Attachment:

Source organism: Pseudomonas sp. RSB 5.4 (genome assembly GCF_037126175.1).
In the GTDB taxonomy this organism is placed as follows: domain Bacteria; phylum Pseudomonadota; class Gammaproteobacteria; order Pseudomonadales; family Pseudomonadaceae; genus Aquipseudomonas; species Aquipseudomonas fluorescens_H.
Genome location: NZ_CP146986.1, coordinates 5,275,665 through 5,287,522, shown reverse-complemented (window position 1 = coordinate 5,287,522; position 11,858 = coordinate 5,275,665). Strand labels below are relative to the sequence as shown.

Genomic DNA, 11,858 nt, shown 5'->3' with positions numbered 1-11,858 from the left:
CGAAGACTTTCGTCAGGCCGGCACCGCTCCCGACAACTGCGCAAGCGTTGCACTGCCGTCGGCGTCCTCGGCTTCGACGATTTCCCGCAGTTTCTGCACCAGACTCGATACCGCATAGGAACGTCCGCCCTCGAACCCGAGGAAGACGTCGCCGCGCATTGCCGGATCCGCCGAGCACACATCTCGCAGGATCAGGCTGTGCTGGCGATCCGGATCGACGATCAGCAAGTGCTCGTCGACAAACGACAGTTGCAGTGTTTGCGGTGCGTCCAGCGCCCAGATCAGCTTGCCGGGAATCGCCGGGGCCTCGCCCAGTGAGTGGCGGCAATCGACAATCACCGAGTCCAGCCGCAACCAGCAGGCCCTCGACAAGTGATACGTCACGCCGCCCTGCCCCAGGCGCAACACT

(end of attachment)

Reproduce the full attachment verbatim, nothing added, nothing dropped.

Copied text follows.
Source organism: Pseudomonas sp. RSB 5.4 (genome assembly GCF_037126175.1).
In the GTDB taxonomy this organism is placed as follows: domain Bacteria; phylum Pseudomonadota; class Gammaproteobacteria; order Pseudomonadales; family Pseudomonadaceae; genus Aquipseudomonas; species Aquipseudomonas fluorescens_H.
Genome location: NZ_CP146986.1, coordinates 5,275,665 through 5,287,522, shown reverse-complemented (window position 1 = coordinate 5,287,522; position 11,858 = coordinate 5,275,665). Strand labels below are relative to the sequence as shown.

Genomic DNA, 11,858 nt, shown 5'->3' with positions numbered 1-11,858 from the left:
CGAAGACTTTCGTCAGGCCGGCACCGCTCCCGACAACTGCGCAAGCGTTGCACTGCCGTCGGCGTCCTCGGCTTCGACGATTTCCCGCAGTTTCTGCACCAGACTCGATACCGCATAGGAACGTCCGCCCTCGAACCCGAGGAAGACGTCGCCGCGCATTGCCGGATCCGCCGAGCACACATCTCGCAGGATCAGGCTGTGCTGGCGATCCGGATCGACGATCAGCAAGTGCTCGTCGACAAACGACAGTTGCAGTGTTTGCGGTGCGTCCAGCGCCCAGATCAGCTTGCCGGGAATCGCCGGGGCCTCGCCCAGTGAGTGGCGGCAATCGACAATCACCGAGTCCAGCCGCAACCAGCAGGCCCTCGACAAGTGATACGTCACGCCGCCCTGCCCCAGGCGCAACACT